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Colorado Forts - Page 3

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El Pueblo Museum, Pueblo, ColoradoFort Pueblo (1842-1854) - A non-military establishment, this trading post was also referred to as El Pueblo Fort. The post  was established in 1842 by independent traders and men who had been working at Bent's Fort. Situated about sixty miles upstream on the Arkansas River from Bent's Fort, in what is today near the downtown area of the city of Pueblo, its owners pooled their money and formed partnerships to operate the post. By primarily trading with the Ute and Apache Indians in the area, its owners thrived for more than a decade. However, after years of serving as a sanctuary for traders and thousands of dollars of goods being traded, the post's demise would come at the very hands of the tribes with whom which they had traded.


Though the Ute Indians had signed a peace treaty in 1849, as more and more settlers moved into the area, the whites brought with them diseases, encroached upon the Indians' land, and depleted the wild game, making hunting difficult.


As a result, the angry Ute Indians, along with their Jicarilla Apache allies raided settlers and villages for food. The troops at Fort Massachusetts were tasked with stopping the raids, but this would take several years.

On Christmas Eve, in 1854, the Ute and Apache, led by the Ute Chief Tierra Blanca, attacked the people in the fort in what is known as the Fort Pueblo Massacre. During a celebration at the post, the traders let in a group of Indians who they thought were friendly. However, the Indians attacked, killing 15 men and kidnapping a woman and two boys. The soldiers at Fort Massachusetts were fortified with troops from Fort Union, New Mexico to permanently subdue the Indians, who were eventually forced to cede their lands in the San Luis Valley. 

Shortly after the Fort Pueblo Massacre, the post was abandoned and other settlers soon built over it.

However, today, the El Pueblo History Museum sits near the fortís original site. The museum includes a replica of the old trading post as well as an archaeological excavation of the original 1842 El Pueblo trading post. The museum is located at 301 North Union, Pueblo, Colorado, 719-583-0453.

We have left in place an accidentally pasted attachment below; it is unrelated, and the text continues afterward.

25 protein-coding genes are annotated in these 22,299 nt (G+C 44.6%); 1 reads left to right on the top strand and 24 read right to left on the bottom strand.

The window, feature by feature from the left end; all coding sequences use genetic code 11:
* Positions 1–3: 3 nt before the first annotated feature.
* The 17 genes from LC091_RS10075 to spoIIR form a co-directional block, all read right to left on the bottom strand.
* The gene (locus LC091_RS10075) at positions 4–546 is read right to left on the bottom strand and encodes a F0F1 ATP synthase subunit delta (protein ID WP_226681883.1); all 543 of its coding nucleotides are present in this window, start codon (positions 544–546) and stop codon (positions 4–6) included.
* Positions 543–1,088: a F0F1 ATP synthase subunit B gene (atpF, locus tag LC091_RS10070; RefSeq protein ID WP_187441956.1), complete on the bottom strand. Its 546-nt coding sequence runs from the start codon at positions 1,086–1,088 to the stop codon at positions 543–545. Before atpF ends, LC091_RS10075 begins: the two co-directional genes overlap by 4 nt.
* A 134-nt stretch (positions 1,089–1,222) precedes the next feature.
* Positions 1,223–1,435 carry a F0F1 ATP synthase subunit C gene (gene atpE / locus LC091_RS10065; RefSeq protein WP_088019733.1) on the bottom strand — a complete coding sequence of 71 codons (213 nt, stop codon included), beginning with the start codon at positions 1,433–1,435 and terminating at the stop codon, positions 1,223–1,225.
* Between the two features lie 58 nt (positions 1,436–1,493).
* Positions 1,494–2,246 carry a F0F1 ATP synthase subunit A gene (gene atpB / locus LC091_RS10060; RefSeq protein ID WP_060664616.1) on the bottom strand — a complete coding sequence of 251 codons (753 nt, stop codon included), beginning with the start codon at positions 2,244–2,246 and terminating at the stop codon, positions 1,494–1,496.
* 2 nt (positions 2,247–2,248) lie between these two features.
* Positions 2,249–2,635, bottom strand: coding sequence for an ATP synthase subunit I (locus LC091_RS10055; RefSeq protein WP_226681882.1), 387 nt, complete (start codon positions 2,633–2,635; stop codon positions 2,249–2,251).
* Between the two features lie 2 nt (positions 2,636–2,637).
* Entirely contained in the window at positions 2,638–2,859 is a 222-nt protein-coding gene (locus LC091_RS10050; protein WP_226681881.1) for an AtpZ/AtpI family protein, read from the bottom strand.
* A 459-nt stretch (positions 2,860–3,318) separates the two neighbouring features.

Siege of Fort SedgwickFort Sedgwick (1864-1871)
- Originally called Camp Rankin, the post was located opposite the mouth of Lodgepole Creek about one mile upriver from present-day Julesburg. The camp was founded during the Indian uprisings in Colorado that peaked in the summer of 1864 and was responsible for protecting settlers, emigrants, and the overland route to Denver. The town of Julesburg, just to the east, was a stage and freight station. Early in 1865, the area was being heavily raided by southern Plains Indians in revenge for the Sand Creek Massacre, which had occurred in November, 1864. On January 7, 1865, a thousand Cheyenne, Arapaho, and Sioux warriors attacked the weakly garrisoned post, but when they failed to take it, they sacked the town of Julesburg.




A few weeks later, on February 18, they again attacked Julesburg and it's few citizens fled to Fort Sedgwick and watched as their town pillaged and burned to the ground. The small military force at Fort Sedgwick was unable to prevent the burning of Julesburg and the killing 18 defenders.


No attempt was made to rebuild Julesburg, and it subsequently occupied three different sites nearby, including that of the present town. In the meantime, the military post was enlarged and renamed Fort Sedgwick, in honor of General John Sedgwick, who was killed during the Civil War. For the next several years the troops protected the Overland Trail and the meadows surrounding the post became a favorite emigrant campgrounds. During the construction of the Union Pacific Railroad across western Nebraska in 1867, troops from the post protected the construction workers from the continual threat of Indian attack. In May, 1871, the fort was abandoned by the U.S. Army. Nothing remains of the old fort today, which was situated along the South Platte River Trail, a 19 mile Colorado Scenic Byway. The site is designated by a marker, but all that's left is a field. A stone monument marks the original Julesburg site. The original flagpole from Fort Sedgwick was moved to Julesburg and is now in front of the Julesburg library. The town also features the Fort Sedgwick Museum, which interprets the history of the fort and the area.